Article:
Re: Don't load third-party scripts
5. If it's marketing driving this adopt some combination of 1 and 2 and charge the work to their budget.
Thousands of websites around the world – from the UK's NHS and ICO to the US government's court system – were today secretly mining crypto-coins on netizens' web browsers for miscreants unknown. The affected sites all use a fairly popular plugin called Browsealoud, made by Brit biz Texthelp, which reads out webpages for blind …
> Concretely, what this means, is that they should host their own instance of the service
That messes with Browsealoud's business/licensing model - and it's far from a cheap product. Browsealoud pre-dates the (W3C) Web Speech API which is supported by all current browsers, trivial to implement and should have made the product redundant anyway.
I really wish I could do this 100% of the time. But then, if the customer needs 'google maps' embedded on the page, for whatever reason, you can just have a *teensy* bit of script to support it.
> Just about every non-trivial website on the planet loads in
> resources provided by other companies and organizations
Really? OK, adverts. But other than that? Surely at least many of them are self-contained. I hope.
If you are going to use 3rd-party code, you've got a difficult decision to make: import it from the 3rd party when the page loads and you're vulnerable to the 3rd party going down, getting hacked etc. But on the other hand, if a security issue is found then they may be able to fix it without you having to take any action. Copy the code to your own server and you'll find you've not kept up with updates and you get hacked....
"Copy the code to your own server and you'll find you've not kept up with updates and you get hacked."
Why are so many updates required (it seems to be a given in a number of comments)? If it's because the code is a bundle of bugs you'd be better off not having it. If it's because of new "features" (did someone say Agile?) then those updates may be adding more vulnerabilities, not removing them.
If you've tested your site and it functions correctly why would you auto deploy updated dependant files? How do you schedule regression testing? Watch all the third parties for when they change? May as well host the files yourself. You can't be serious about your site is you'll let multiple third parties update bits of it independently...
An interesting idea.
If a scumbag-in-the-middle is 'enhancing' code as it flies down the fibre from the CDN to your server, then signatures could be useful. But if the miscreant has managed to corrupt an official upgrade somehow then you're still stuffed.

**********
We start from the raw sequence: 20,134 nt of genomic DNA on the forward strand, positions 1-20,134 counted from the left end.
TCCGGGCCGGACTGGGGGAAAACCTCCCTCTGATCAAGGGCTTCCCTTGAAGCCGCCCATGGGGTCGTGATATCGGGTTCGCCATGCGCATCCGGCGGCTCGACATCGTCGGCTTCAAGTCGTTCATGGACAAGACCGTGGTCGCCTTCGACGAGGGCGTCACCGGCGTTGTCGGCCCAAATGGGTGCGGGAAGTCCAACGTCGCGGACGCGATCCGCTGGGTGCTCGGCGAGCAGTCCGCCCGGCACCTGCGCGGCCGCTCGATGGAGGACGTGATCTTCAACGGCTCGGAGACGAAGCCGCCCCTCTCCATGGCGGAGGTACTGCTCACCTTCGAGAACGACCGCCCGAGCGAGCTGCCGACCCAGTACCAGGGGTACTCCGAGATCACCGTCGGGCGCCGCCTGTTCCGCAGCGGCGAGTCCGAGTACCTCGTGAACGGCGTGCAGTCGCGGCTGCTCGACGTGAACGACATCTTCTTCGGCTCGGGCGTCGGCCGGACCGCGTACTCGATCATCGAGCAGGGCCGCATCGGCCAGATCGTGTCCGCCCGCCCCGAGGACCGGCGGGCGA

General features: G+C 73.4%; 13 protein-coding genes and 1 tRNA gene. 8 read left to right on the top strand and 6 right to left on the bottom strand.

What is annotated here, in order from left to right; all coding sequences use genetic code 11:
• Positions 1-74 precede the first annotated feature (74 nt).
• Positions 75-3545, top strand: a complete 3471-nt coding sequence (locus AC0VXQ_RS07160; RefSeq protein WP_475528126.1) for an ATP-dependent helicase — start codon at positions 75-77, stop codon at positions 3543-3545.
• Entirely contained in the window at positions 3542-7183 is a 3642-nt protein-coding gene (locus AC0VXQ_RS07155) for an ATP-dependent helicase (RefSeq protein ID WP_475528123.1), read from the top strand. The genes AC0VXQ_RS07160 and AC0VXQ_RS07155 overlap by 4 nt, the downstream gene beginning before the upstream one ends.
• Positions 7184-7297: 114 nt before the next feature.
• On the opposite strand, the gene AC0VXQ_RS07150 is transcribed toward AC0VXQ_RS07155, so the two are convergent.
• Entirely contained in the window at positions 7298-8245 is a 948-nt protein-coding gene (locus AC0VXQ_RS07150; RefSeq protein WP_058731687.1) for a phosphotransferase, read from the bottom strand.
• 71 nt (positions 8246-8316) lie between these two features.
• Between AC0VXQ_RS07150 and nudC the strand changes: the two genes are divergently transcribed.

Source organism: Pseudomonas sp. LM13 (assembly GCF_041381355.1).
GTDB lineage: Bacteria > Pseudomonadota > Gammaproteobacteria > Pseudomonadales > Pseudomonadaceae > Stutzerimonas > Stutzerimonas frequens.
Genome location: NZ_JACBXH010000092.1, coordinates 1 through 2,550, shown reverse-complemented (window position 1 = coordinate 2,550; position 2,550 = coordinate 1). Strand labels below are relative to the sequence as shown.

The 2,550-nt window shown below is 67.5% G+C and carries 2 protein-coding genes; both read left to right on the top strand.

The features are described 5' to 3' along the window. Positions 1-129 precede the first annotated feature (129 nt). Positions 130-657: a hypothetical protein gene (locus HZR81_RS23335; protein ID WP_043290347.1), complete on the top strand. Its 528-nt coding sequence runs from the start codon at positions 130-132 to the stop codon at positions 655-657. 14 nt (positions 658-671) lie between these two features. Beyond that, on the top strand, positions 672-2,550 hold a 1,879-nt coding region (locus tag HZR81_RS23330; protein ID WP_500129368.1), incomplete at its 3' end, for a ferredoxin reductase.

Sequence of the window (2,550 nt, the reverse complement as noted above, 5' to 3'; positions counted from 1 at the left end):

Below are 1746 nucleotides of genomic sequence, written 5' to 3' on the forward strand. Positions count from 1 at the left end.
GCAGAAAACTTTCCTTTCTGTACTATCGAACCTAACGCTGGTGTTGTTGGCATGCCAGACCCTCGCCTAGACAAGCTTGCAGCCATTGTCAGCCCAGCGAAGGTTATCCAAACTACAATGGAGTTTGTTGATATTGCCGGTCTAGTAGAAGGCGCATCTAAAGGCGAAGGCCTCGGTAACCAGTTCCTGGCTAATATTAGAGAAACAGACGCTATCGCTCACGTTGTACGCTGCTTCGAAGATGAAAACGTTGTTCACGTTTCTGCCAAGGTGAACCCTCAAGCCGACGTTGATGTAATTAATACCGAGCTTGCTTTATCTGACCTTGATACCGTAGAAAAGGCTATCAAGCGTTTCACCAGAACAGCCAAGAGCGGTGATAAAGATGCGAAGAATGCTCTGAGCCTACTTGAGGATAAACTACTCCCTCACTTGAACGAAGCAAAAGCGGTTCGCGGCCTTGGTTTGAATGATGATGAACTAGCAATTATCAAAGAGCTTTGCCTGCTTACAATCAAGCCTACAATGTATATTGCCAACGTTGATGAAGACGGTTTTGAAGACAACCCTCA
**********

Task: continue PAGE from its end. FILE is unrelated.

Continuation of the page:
There are times I have happy dreams of going back to debugging 10,000 lines of COBOL in the daily accounts overnight batch job. Life was simpler then...
Apparently, you don't understand how signatures work. The keys are referred to as the "crown jewels", and held MUCH more tightly than what they sign. Of course, a complete compromise of your network will (probably) get them, but not all hacks get that far. In particular, you can hack the site that hosts my code all day long, you won't get anywhere near my hosts with my keys.
When China got insiders and exflitrated data from Google, the crown jewels were not touched. And that was before Google started to talk seriously about security.
Much though the fans of crypto currency would like to ignore it - and setting aside the security issues that lead to this particular incident - isn't stuff like this an almost inevitable consequence of the way crypto currencies work?
If you create a system that is based on the premise of "swap processor time for currency" then there are going to be a lot of people who will try to find ways to grab time on other people's processors, for their own gain. Whether it's hacks like this one, emailed worms, or something else, the incentive is going to motivate many people to have a try, and get "free" money.
"If you create a system that is based on the premise of "swap processor time for currency" then there are going to be a lot of people who will try to find ways to grab time on other people's processors, for their own gain. "
This was one of the biggest worries of the camram-spam mailing list around 20 years ago - and in that case the currency (hashcash) was "merely" the ability to deliver email.
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